What can you do?
Yuval Noah Harari, the Israeli historian responsible for the global bestseller Sapiens: A Graphic History, said there are three threats to human existence:
These threats to our existence have our fingerprints all over them. If there was a criminal investigation and an ensuing court case, we’d all end up in prison for life.
This ability to self-destruct isn’t shared by most of creation.
Outside my back door are wood ducks, cranes, herons, egrets, crows, kookaburras, falcons, and hawks. Blue wrens, golden whistlers, honeyeaters, robins, and firetail finches. Snakes, bobtails, frogs, and turtles. Spiders, dragonflies, bees, bugs, and bats. All these things are oblivious of the threat of nuclear war, climate change issues and potential technological disruption. They hatch, grow, breed, and die. They don’t plan genocide, poison the air, or create complex communication systems that could figuratively blow a fuse and collapse or be commandeered by dictators or modern-day pirates.
One would think that our high level of consciousness (awareness of ourselves and the rest of the world) and our burgeoning intelligence would work together to keep us safe. But it hasn’t turned out that way. We are a threat to ourselves. In fact, we’re the only threat there is. Or we’re the only threat we have control over. (Asteroids, comets, solar flares, and earthquakes are beyond our control.)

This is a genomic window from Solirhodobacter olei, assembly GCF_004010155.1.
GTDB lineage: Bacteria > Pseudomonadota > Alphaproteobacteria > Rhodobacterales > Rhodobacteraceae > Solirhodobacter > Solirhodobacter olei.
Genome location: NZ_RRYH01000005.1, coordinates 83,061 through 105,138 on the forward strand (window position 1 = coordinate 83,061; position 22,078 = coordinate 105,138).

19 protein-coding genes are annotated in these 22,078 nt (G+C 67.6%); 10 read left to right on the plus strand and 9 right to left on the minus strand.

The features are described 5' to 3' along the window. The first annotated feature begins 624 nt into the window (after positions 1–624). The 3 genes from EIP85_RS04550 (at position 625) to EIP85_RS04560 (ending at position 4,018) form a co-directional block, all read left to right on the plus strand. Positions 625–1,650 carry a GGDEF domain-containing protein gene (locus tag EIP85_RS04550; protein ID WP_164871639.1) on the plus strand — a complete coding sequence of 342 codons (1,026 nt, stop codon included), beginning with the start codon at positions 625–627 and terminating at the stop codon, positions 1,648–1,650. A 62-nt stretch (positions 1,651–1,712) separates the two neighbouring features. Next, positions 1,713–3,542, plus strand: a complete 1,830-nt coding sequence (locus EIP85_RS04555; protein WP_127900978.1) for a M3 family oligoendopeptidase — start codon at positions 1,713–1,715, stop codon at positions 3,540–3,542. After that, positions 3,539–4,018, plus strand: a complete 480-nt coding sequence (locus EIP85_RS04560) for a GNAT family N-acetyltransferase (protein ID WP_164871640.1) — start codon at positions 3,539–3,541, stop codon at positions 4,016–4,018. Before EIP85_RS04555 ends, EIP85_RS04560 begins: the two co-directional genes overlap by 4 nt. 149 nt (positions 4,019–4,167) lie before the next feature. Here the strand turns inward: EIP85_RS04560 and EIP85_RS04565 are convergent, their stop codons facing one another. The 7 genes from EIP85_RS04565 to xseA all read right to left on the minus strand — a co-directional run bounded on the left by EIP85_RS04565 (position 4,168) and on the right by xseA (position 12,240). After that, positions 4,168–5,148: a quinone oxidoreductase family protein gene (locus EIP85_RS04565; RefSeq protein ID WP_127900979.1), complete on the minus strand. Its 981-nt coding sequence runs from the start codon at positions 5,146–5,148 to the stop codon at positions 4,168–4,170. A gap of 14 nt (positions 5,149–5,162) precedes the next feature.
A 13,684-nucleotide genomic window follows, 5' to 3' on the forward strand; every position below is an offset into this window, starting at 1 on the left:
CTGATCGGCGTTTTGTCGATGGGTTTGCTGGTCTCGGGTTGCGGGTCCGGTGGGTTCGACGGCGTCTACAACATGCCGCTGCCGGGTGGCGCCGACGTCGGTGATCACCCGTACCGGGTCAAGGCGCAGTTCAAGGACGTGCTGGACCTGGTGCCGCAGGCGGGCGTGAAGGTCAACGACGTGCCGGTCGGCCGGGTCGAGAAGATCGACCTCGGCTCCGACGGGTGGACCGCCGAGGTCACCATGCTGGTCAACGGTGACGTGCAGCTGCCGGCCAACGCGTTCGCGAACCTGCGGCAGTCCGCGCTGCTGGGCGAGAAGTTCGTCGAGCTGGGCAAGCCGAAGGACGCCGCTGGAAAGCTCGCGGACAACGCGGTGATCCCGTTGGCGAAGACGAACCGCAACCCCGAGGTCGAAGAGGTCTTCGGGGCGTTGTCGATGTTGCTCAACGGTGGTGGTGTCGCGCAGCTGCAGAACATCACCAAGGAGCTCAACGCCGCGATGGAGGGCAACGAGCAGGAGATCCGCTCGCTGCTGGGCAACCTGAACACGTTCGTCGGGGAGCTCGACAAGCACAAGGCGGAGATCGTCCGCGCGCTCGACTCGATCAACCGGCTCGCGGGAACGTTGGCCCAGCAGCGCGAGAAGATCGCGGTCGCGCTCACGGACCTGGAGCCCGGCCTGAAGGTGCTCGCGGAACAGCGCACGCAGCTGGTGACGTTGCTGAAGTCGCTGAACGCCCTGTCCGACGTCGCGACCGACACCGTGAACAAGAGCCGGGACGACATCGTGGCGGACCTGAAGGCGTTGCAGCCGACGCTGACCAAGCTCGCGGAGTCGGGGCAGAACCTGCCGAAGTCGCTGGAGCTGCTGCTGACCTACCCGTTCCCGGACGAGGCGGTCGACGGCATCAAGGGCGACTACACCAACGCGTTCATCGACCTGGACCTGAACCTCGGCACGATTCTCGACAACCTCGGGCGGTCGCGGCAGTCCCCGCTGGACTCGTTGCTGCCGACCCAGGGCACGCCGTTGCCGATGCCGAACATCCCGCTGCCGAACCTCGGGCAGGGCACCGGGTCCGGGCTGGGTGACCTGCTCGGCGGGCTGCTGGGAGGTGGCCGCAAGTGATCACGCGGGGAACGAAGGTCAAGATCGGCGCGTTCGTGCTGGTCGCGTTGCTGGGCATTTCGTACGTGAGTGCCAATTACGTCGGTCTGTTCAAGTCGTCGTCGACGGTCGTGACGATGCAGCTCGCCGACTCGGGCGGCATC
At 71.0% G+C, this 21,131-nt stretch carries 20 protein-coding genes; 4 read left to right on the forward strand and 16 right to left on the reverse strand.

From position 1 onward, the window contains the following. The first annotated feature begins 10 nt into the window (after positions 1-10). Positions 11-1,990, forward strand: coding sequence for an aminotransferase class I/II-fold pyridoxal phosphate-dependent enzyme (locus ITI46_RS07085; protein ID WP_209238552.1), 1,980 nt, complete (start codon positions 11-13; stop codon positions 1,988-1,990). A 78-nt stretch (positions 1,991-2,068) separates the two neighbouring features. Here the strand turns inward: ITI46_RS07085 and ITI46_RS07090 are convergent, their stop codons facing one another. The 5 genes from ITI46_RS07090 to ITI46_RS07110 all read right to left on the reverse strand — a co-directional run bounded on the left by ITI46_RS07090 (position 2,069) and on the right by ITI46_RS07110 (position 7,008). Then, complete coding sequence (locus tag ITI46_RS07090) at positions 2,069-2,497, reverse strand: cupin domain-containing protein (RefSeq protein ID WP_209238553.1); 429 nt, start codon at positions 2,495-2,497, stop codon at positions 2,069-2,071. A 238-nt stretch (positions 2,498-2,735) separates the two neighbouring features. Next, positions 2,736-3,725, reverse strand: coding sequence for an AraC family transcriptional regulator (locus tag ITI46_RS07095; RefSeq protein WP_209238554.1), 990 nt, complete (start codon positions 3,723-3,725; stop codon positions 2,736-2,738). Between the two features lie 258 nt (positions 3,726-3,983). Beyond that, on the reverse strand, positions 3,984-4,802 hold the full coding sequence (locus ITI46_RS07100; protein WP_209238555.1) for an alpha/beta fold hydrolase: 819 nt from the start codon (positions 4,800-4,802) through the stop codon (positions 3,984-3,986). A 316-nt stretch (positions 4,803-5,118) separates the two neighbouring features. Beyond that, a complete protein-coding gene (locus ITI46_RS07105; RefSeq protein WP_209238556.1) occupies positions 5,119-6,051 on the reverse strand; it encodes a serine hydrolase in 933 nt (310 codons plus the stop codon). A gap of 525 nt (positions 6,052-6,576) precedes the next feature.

Human-made global issues like these that threaten our existence can make me feel small and ineffective. I’m not a leader, innovator, or influencer. I don’t know enough to make a huge difference to what will happen. My finger is nowhere near the nuclear war button. I don’t even know where it is. Nor am I invited to climate change summits or AI conferences.
But what I can do is promote peace in my everyday dealings with people, take steps to lessen my negative impact on Mother Earth, and use technology wisely.
I won’t let what others may do to threaten human existence change my love for and connection to all things.
With love, Marlane